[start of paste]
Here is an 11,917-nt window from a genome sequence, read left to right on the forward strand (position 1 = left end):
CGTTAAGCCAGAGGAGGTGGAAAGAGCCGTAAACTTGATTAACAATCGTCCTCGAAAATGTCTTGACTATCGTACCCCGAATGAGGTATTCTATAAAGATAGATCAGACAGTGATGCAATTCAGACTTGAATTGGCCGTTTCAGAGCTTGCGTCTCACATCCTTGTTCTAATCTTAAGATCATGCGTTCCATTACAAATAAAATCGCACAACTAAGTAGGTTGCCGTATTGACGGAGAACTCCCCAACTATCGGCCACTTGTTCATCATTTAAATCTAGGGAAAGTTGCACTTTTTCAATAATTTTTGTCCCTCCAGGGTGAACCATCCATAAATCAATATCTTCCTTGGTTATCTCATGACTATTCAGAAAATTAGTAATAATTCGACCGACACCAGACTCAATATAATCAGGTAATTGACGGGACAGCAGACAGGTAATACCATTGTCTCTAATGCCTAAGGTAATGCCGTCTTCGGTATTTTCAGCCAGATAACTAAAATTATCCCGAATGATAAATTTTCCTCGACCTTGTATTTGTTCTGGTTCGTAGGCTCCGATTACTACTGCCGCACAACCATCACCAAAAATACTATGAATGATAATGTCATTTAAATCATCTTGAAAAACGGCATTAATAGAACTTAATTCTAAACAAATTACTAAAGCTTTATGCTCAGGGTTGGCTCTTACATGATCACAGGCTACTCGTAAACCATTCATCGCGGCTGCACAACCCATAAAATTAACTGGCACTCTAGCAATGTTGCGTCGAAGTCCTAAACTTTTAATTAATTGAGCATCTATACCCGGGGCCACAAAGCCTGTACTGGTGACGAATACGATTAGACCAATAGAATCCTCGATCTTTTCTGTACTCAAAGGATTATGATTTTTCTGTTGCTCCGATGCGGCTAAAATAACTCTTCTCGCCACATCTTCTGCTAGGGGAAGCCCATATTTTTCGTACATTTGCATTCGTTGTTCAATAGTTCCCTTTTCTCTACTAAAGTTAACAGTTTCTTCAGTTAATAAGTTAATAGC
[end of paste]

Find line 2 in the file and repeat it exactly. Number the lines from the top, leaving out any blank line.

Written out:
CGTTAAGCCAGAGGAGGTGGAAAGAGCCGTAAACTTGATTAACAATCGTCCTCGAAAATGTCTTGACTATCGTACCCCGAATGAGGTATTCTATAAAGATAGATCAGACAGTGATGCAATTCAGACTTGAATTGGCCGTTTCAGAGCTTGCGTCTCACATCCTTGTTCTAATCTTAAGATCATGCGTTCCATTACAAATAAAATCGCACAACTAAGTAGGTTGCCGTATTGACGGAGAACTCCCCAACTATCGGCCACTTGTTCATCATTTAAATCTAGGGAAAGTTGCACTTTTTCAATAATTTTTGTCCCTCCAGGGTGAACCATCCATAAATCAATATCTTCCTTGGTTATCTCATGACTATTCAGAAAATTAGTAATAATTCGACCGACACCAGACTCAATATAATCAGGTAATTGACGGGACAGCAGACAGGTAATACCATTGTCTCTAATGCCTAAGGTAATGCCGTCTTCGGTATTTTCAGCCAGATAACTAAAATTATCCCGAATGATAAATTTTCCTCGACCTTGTATTTGTTCTGGTTCGTAGGCTCCGATTACTACTGCCGCACAACCATCACCAAAAATACTATGAATGATAATGTCATTTAAATCATCTTGAAAAACGGCATTAATAGAACTTAATTCTAAACAAATTACTAAAGCTTTATGCTCAGGGTTGGCTCTTACATGATCACAGGCTACTCGTAAACCATTCATCGCGGCTGCACAACCCATAAAATTAACTGGCACTCTAGCAATGTTGCGTCGAAGTCCTAAACTTTTAATTAATTGAGCATCTATACCCGGGGCCACAAAGCCTGTACTGGTGACGAATACGATTAGACCAATAGAATCCTCGATCTTTTCTGTACTCAAAGGATTATGATTTTTCTGTTGCTCCGATGCGGCTAAAATAACTCTTCTCGCCACATCTTCTGCTAGGGGAAGCCCATATTTTTCGTACATTTGCATTCGTTGTTCAATAGTTCCCTTTTCTCTACTAAAGTTAACAGTTTCTTCAGTTAATAAGTTAATAGC